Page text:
Shell employees standing next to trees

The Houston Ship Channel recently celebrated its 100 year of operations. Shell and the Port Houston, who manages the busy channel that is number one U.S. port in foreign waterborne tonnage, began working towards the next 100 years on the first phase of a unique project.

“Shell has a significant presence along the Houston Ship Channel, and we’re proud and honored to be able to give back to this community,” said Karrie Trauth, General Manager Shipping, Maritime Americas. “This project exemplifies working together among numerous Shell business, the Port of Houston, and local environmental groups.”

In the first of many projects, over 60 employees from the Shell Shipping Maritime Americas and Shell Trading and Supply (US) rolled up their sleeves and planted 250 trees along the Houston Ship Channel.

A New Approach

This volunteer activity was the first step in the Port of Houston TREES (Tree & Riparian Enhancement of Ecological Services) program, a multi-year collaborative project by Houston Wilderness, the Port Houston and others, focused on targeted large-scale tree planting of up to one million new trees.

“Our employees enjoy being out in their community, giving back and being part of the places they live and work,” said Patrick English, General Manager Trading and Supply Operations Americas. “It was great to be able to work with the Port of Houston, Houston Wilderness and Trees for Houston to make an impact,” he added.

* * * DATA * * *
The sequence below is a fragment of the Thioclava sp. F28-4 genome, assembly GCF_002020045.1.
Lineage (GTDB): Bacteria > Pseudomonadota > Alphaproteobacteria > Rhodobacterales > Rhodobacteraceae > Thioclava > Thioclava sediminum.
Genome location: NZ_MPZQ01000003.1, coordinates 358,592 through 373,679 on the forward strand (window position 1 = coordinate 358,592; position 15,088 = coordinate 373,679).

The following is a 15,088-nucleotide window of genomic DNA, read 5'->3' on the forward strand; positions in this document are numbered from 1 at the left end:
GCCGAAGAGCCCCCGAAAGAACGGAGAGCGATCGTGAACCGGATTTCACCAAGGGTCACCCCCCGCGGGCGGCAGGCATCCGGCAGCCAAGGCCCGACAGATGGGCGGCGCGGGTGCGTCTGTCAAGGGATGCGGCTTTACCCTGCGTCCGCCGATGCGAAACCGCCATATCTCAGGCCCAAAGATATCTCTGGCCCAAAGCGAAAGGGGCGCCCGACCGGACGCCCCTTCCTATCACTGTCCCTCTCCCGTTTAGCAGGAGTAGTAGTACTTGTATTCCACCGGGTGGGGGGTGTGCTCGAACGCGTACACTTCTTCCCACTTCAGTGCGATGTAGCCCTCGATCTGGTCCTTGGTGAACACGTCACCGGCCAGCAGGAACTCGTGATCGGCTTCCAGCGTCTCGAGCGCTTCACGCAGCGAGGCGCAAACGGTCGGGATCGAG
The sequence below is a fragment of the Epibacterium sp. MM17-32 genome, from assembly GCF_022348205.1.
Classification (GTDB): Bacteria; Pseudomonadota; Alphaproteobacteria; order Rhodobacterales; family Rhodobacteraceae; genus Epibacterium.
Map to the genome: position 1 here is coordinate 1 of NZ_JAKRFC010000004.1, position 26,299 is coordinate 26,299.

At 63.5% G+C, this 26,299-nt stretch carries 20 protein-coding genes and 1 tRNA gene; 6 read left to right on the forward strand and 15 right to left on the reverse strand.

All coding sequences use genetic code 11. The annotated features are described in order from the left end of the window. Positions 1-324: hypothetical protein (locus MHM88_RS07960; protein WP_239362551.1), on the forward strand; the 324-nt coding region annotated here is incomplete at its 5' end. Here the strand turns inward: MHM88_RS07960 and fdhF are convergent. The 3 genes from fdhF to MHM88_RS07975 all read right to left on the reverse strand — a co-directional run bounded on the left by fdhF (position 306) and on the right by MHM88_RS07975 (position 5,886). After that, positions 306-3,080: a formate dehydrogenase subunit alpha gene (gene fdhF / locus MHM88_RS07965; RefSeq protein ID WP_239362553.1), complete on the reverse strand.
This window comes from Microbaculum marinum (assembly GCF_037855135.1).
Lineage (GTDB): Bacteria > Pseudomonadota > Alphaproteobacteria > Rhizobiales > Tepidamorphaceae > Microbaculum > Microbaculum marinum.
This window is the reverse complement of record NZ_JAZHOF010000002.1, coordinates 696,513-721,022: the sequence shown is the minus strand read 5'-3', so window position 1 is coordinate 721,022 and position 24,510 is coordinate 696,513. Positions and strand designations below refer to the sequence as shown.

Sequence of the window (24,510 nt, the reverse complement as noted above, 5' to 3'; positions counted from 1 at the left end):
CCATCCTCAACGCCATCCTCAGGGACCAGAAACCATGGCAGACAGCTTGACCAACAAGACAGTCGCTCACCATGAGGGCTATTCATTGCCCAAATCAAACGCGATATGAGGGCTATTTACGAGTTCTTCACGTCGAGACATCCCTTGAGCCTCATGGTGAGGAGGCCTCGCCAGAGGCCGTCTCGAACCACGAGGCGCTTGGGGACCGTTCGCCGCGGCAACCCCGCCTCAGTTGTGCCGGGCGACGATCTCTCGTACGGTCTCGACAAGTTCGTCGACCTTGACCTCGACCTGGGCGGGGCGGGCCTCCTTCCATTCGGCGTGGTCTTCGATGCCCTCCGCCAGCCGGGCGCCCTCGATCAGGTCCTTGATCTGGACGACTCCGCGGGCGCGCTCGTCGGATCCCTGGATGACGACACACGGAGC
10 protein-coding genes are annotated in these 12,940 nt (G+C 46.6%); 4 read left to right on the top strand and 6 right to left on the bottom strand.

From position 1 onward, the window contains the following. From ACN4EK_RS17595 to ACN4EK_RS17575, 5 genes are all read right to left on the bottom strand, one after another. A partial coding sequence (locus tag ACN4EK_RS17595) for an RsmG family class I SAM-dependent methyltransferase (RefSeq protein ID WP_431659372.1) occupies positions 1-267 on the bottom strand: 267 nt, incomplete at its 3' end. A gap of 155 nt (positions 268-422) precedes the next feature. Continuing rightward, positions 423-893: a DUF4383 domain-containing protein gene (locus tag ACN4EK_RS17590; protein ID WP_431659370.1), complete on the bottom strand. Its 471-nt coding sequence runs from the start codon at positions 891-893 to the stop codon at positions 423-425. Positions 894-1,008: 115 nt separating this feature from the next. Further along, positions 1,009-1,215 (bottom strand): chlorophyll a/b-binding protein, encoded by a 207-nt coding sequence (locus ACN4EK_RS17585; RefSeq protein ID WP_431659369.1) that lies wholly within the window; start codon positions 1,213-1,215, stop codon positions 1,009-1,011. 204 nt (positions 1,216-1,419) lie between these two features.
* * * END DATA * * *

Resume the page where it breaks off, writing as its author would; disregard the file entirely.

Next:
This project along 25 miles of the ship channel uses native trees that absorb high levels of air pollution, water and carbon dioxide. The 250 trees planted included Live Oak, Red Maple, Willow Oak, American Elm, American sycamore, Green Ash and Loblolly Pine.

Shell employees planting trees near Port Houston

Trees By the Numbers

Once the trees in this particular project mature (about ten years old) they’ll collectively sequester around 38,000 of carbon per year, which is equivalent to over 43,000 miles driven in an average passenger vehicle, or enough energy to charge over 2 million cellphones1. And in the Houston area, where storms produce a lot of rain quickly, these trees will absorb up to 16,000 gallons of storm water runoff.

Where do these numbers come from?

“Through large-scale native tree plantings, the Port of Houston TREES Program is a systematic approach to enhance a multitude of ecosystem services along the riparian corridors that encompass the Houston Ship Channel,” said Deborah January-Bevers, President & CEO of Houston Wilderness.

“Beneficiaries of these enhanced ecosystem services include all the people who work and live in and around the Port Houston. Wildlife and migratory birds and insects also significantly benefit from these targeted native trees and pollinator areas, which provide food and shelter and improved habitat corridors for many species of animals,” she added.

Planning for Success

This systematic approach to conservation protects and preserves the natural environment along the ship channel and surrounding areas, while helping combat coastal and shoreline erosion along this important body of water. Once the trees are planted, they are watered and monitored for at least two years to ensure a high rate of survival.

“The Port of Houston has been here more than 100 years, and we happily expect these trees will be here for the next hundred,“ said Kelli Gallagher, Environmental Compliance Coordinator and the TREES project liaison at Port Houston. “Working with Shell and community groups to get the TREES project started has been a great experience.”


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